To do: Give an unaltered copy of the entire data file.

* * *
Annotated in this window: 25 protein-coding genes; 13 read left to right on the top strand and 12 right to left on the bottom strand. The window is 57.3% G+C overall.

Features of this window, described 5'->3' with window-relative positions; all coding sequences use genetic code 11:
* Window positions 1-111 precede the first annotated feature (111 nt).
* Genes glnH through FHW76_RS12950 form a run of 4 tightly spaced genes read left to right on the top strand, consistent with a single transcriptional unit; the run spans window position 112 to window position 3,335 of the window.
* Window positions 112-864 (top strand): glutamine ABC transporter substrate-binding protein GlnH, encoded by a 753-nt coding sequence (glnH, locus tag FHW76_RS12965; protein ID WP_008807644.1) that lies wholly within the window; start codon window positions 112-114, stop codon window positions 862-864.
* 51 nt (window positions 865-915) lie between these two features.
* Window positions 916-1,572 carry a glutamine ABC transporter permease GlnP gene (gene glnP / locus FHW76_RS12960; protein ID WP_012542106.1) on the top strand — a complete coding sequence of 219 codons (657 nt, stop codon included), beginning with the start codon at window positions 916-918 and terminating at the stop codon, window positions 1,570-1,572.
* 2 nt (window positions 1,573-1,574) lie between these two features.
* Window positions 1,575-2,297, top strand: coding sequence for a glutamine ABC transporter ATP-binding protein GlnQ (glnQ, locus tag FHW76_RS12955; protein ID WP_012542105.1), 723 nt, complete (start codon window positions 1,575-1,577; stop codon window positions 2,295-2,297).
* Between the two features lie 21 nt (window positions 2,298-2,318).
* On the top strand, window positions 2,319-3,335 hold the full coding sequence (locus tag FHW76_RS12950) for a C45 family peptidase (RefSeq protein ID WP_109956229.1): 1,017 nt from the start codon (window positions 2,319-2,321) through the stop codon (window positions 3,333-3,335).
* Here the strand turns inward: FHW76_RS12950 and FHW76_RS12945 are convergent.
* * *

Annotated in this window: 25 protein-coding genes; 13 read left to right on the top strand and 12 right to left on the bottom strand. The window is 57.3% G+C overall.

Features of this window, described 5'->3' with window-relative positions; all coding sequences use genetic code 11:
* Window positions 1-111 precede the first annotated feature (111 nt).
* Genes glnH through FHW76_RS12950 form a run of 4 tightly spaced genes read left to right on the top strand, consistent with a single transcriptional unit; the run spans window position 112 to window position 3,335 of the window.
* Window positions 112-864 (top strand): glutamine ABC transporter substrate-binding protein GlnH, encoded by a 753-nt coding sequence (glnH, locus tag FHW76_RS12965; protein ID WP_008807644.1) that lies wholly within the window; start codon window positions 112-114, stop codon window positions 862-864.
* 51 nt (window positions 865-915) lie between these two features.
* Window positions 916-1,572 carry a glutamine ABC transporter permease GlnP gene (gene glnP / locus FHW76_RS12960; protein ID WP_012542106.1) on the top strand — a complete coding sequence of 219 codons (657 nt, stop codon included), beginning with the start codon at window positions 916-918 and terminating at the stop codon, window positions 1,570-1,572.
* 2 nt (window positions 1,573-1,574) lie between these two features.
* Window positions 1,575-2,297, top strand: coding sequence for a glutamine ABC transporter ATP-binding protein GlnQ (glnQ, locus tag FHW76_RS12955; protein ID WP_012542105.1), 723 nt, complete (start codon window positions 1,575-1,577; stop codon window positions 2,295-2,297).
* Between the two features lie 21 nt (window positions 2,298-2,318).
* On the top strand, window positions 2,319-3,335 hold the full coding sequence (locus tag FHW76_RS12950) for a C45 family peptidase (RefSeq protein ID WP_109956229.1): 1,017 nt from the start codon (window positions 2,319-2,321) through the stop codon (window positions 3,333-3,335).
* Here the strand turns inward: FHW76_RS12950 and FHW76_RS12945 are convergent.